September 5, 2011
Does your horse ignore your cues to move forward? Learn how to encourage forward motion with a Certified Horsemanship Association instructor.
I saw your article on “Bucking at the Canter,” and it is similar to the problems I have with my horses. I have two horses that I am working with — one is a 10-year-old gelding, and the other is a gelding in his teens. Both were bought at auctions, both have scars, and both don’t like me using both legs on them at once.
When I squeeze with both legs, they lay back their ears, swish their tails and slow down. They are fine with one leg at a time or verbal cues, but even with that, when I ask for a canter, they pin their ears back, swish their tails and either refuse to canter or give a tiny little buck.
The older gelding has gotten some riders off at the canter, but I haven’t pushed him that far. He has occasionally picked up the canter for me on the correct lead for a couple strides and I reward him, but he is still unpredictable.
I am wondering what I can do to make these horses safe at the canter. Can you help me?
The first thing that you need to do is to determine that there are no physical problems that are causing this reaction to your aids when you are asking your horses to go forward. Horses are generally very honest, and your horse’s response is either caused by problems that are happening now (confusion, pain, discomfort) or past experiences that have caused your horses to react in this way. All of these problems are human-related at some time in your horses’ lives.
Whatever the problem between horse and rider, Martin Black has practical solutions that he shares in AQHA’s Horse Training Techniques With Martin Black downloadable report.
First, look at the fit of your tack. When I go to a new barn, I have to adjust at least half of the saddles. I carry open-celled pads with me, which help to alleviate the problem until a better fit can be obtained. You also need to check the bits that you are using and the skill level of the rider. Does he or she have an independent seat and therefore independent hands to help this horse overcome this difficulty? You may need to use a bitless bridle, such as a hackamore, for a while. I would also have a veterinarian or a horse chiropractor look at these horses. If they are in pain (which probably was at least the cause in the beginning), this has to be removed before any further training can be done.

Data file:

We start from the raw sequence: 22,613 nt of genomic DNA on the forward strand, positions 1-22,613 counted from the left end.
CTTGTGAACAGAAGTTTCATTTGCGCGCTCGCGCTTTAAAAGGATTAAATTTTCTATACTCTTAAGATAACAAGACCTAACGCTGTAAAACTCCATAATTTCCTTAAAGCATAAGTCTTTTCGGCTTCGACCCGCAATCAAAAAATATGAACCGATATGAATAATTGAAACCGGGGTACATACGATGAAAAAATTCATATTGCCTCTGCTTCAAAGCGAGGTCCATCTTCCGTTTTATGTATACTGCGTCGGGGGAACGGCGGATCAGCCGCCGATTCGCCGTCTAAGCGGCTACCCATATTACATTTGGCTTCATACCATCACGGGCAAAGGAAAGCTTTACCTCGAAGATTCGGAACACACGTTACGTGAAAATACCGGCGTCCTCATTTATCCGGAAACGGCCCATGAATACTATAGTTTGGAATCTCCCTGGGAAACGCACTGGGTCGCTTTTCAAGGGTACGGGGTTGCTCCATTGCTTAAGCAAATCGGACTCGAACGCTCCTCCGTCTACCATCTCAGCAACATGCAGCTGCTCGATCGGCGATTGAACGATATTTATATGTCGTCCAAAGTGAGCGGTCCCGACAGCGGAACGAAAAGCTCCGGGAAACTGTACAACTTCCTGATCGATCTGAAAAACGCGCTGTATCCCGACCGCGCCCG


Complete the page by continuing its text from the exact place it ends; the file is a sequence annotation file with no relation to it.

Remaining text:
Once you are certain that the horses are not uncomfortable, you need to start to reschool them. Remember that if they have experienced discomfort caused by poor training in the past, this may stay with them for a while. Horses have fantastic memories, but this can be a hindrance if they have experienced abusive or conflicting training methods. These horses are telling you in the only way they know that they are unhappy and anxious. Be certain that no one uses force. This will only make the problems worse.
I would start correct longeing techniques with them. Correct longeing is a skill that needs to be practiced. Longeing is not used to chase a horse around in a circle to tire him out, but to reinforce aids and gaits that are desired when being ridden. Find someone skilled in the correct and classical method of longeing and use a cavesson or a halter — do not longe from the bit. Encourage forward motion from the horses. Your energy needs to be positive and encouraging, and you should work for only 15 minutes at first. If they are forward, then put them away. If your schedule permits, you can have several very short sessions.
Martin Black says he sees a lot of horses having people problems. Or maybe it’s people having ego problems. Whatever it is, gain insight to horse training with AQHA’s Horse Training Techniques With Martin Black downloadable report.
Once the horses are moving forward happily and willingly on the longeline, then put a quiet, empathetic rider on them. Encourage them to go forward from the ground and from a close hug of the rider’s legs and voice. You can reward forward movement lavishly with your voice. You need to overcome in the horse’s mind that he is not going to be hurt, pulled in the mouth, spurred, and so on, when he is ridden. A squeeze from the legs and a soft giving hand will result in his going forward as a reflex. Be happy at first with walk and trot transitions before you attempt a canter. It takes time and patience to reschool a horse. While doing this, do not use spurs and use only a bitless bridle or a very mild bit.
You may email me at any time for more help at firstname.lastname@example.org.
Certified Horsemanship Association clinician and master instructor
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